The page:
JohnTem82387976

23 June 2021

Reupload - John Bryant - Tell Me What You See/ Poor Unfortunate Me

 



Rough and ready fuzz guitar ridden folk-rock 

Label: Fontana
Year of Release: 1965

We've touched on the work of John Bryant on this blog before, examining the ultra-obscure (£162 to you, squire) single "A Million Miles Away/ It's Dark", which was handed down to me from my parent's record collection. 

That particular single is a likeable and folky piece of work, with (as one reader pointed out to me) a flip that's very reminiscent of Cat Stevens. This single, however, was Bryant's Fontana debut and is an entirely different affair, being a distorted, snarling piece of folk-rock with distinctly Dylan leanings. Taking a very basic garage riff and piling surrealist lyrics on top ("clouds that move beneath the sea/ preachers dressed in leather") it's so beatnik it hurts - and is actually quite forward thinking for a British solo artist in 1965. Donovan might already have been around doing his best Bobby impressions, but he was seldom as rough and ready as this.

This may have been his (flop) debut single, but John Bryant actually enjoyed a long career in music after this, issuing further 45s for MCA, Polydor and Private Stock (the MCA single "I Bring The Sun" is a favourite of many collectors) only really ceasing recorded activities in 1978. He also wrote "Dear Old Mrs Bell" for The Shadows in 1968, and Cliff Richard recorded his track "She's a Gypsy".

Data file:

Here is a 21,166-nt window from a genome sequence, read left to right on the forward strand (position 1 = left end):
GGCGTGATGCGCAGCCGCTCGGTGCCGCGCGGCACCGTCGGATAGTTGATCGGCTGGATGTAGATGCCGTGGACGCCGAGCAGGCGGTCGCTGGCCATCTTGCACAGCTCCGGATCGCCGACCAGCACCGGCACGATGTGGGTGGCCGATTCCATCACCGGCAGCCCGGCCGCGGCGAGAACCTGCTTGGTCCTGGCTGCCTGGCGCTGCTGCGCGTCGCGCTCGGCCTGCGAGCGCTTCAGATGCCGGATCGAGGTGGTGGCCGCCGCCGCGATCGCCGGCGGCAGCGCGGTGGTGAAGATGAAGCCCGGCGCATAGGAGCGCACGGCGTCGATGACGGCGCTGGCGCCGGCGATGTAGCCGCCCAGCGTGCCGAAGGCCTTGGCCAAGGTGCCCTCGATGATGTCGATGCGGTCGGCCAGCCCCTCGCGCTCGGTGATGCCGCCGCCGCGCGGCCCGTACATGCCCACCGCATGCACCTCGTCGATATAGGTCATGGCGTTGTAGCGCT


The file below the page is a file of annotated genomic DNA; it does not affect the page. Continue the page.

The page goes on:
These days he owns Abbeywood Films and the graphic design, animation and soundtrack firm Bryant Whittle, from where he's still penning music for commercial use.

If the preview below isn't working properly, please go straight to the source



3 comments:

Pete said...

You are doing an incredible job here! Thanks and keep it up.
Would like to ask, why so many re-uploads?

23 Daves said...

I try to keep the reuploads down to about one a fortnight, and it's usually to give a bit of an added bump to something I don't think enough people saw or listened to first time around, and also keeps the blog active with new entries at points where I don't really have new material to offer.

The older entries are also cursed with old codes or old links which either don't work anymore, or don't work well.

Pete said...

I see. Thanks for explaining!